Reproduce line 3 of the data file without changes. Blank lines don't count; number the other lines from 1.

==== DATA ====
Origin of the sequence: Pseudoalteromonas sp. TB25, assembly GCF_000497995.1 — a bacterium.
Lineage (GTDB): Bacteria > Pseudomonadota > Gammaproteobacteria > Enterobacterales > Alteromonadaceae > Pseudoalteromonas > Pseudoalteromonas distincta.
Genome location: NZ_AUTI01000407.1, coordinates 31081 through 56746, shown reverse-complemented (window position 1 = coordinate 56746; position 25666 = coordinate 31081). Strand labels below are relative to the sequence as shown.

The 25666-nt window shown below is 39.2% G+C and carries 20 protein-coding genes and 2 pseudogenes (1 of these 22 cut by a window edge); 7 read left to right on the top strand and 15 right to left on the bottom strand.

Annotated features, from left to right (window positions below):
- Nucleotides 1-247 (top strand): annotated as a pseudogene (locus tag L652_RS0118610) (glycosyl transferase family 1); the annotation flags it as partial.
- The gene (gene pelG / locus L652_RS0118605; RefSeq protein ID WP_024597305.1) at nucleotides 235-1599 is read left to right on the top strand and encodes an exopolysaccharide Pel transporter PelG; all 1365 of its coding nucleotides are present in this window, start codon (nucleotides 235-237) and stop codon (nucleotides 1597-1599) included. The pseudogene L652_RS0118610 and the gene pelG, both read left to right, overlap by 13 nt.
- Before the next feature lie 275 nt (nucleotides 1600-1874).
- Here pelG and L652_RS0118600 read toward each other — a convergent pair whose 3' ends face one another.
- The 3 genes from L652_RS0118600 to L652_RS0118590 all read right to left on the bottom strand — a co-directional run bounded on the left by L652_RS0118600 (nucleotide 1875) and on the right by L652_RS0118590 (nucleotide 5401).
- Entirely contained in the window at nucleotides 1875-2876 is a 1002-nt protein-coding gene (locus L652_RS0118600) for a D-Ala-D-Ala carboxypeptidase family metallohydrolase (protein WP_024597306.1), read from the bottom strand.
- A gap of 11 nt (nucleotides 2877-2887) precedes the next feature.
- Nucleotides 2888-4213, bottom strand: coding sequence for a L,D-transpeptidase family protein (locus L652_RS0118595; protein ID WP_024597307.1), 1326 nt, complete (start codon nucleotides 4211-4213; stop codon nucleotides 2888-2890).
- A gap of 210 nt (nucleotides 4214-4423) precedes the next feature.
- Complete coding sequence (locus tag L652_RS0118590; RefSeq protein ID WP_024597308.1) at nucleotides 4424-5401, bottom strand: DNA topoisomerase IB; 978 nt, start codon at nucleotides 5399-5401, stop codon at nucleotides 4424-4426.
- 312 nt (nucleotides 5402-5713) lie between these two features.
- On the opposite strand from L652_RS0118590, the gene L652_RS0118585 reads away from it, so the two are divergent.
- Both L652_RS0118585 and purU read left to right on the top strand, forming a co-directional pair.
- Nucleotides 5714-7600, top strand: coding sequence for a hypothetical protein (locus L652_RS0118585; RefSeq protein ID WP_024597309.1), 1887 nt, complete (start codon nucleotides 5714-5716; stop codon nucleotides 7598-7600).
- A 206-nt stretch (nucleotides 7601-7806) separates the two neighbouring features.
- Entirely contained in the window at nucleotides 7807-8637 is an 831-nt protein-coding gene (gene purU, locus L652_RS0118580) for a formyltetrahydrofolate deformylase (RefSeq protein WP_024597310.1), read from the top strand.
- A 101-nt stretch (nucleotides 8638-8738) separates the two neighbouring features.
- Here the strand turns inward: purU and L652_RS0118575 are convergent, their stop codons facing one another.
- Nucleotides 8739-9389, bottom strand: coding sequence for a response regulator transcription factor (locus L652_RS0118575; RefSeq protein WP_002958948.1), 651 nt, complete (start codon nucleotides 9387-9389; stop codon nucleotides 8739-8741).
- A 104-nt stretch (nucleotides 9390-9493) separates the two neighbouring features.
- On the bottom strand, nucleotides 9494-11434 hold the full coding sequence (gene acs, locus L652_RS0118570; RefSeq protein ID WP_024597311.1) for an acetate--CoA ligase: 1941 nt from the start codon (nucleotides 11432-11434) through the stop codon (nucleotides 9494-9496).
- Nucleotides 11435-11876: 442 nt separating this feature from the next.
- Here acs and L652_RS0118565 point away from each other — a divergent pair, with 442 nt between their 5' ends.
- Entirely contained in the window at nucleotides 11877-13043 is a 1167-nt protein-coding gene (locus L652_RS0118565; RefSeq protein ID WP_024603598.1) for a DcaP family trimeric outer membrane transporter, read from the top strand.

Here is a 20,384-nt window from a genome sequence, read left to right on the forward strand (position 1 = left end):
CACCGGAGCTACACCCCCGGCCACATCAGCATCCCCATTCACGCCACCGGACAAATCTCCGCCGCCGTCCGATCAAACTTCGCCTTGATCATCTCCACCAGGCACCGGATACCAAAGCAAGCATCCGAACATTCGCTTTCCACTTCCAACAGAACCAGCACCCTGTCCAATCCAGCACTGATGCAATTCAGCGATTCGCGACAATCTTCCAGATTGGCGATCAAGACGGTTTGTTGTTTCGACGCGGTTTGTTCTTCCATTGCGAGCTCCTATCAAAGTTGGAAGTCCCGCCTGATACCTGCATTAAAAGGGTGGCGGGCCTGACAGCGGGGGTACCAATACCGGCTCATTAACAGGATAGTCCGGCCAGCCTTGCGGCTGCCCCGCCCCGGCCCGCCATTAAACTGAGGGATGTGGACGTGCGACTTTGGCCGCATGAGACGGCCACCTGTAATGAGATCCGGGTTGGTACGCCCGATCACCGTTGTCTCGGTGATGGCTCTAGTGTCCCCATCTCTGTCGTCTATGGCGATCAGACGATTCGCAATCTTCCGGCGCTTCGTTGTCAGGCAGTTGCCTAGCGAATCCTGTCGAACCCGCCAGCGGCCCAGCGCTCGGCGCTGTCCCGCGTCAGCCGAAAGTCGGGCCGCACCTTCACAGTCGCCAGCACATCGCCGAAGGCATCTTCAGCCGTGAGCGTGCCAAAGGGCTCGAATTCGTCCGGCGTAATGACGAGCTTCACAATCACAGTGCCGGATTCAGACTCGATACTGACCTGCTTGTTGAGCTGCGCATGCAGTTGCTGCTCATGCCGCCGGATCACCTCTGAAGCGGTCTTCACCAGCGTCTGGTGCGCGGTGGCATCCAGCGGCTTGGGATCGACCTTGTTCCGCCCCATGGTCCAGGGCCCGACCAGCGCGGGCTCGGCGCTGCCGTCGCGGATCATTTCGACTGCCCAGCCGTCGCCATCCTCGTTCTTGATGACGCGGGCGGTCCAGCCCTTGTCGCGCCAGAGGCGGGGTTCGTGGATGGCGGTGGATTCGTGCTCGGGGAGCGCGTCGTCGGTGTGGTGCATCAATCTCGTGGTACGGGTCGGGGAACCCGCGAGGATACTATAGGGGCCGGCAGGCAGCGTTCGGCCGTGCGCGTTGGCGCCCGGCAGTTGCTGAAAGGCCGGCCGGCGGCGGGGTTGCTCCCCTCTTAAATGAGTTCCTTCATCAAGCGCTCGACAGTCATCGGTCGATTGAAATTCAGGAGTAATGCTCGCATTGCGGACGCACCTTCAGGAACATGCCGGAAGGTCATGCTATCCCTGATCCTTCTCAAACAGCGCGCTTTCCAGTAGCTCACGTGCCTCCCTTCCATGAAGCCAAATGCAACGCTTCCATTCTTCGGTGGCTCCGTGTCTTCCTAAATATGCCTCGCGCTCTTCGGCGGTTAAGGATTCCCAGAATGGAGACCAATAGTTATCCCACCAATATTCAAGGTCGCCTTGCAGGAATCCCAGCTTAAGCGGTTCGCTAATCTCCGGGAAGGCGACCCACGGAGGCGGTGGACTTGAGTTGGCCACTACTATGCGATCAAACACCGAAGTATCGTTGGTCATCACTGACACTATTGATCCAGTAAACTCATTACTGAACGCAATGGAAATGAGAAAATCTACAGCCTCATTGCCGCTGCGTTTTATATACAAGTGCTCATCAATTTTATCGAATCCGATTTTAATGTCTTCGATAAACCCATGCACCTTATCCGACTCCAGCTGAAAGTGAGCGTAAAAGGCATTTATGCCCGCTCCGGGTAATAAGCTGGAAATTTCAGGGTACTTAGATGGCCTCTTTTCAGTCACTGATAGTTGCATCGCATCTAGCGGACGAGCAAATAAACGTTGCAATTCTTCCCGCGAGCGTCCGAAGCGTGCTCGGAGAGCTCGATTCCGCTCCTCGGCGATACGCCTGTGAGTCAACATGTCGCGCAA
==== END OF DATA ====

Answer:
Genome location: NZ_AUTI01000407.1, coordinates 31081 through 56746, shown reverse-complemented (window position 1 = coordinate 56746; position 25666 = coordinate 31081). Strand labels below are relative to the sequence as shown.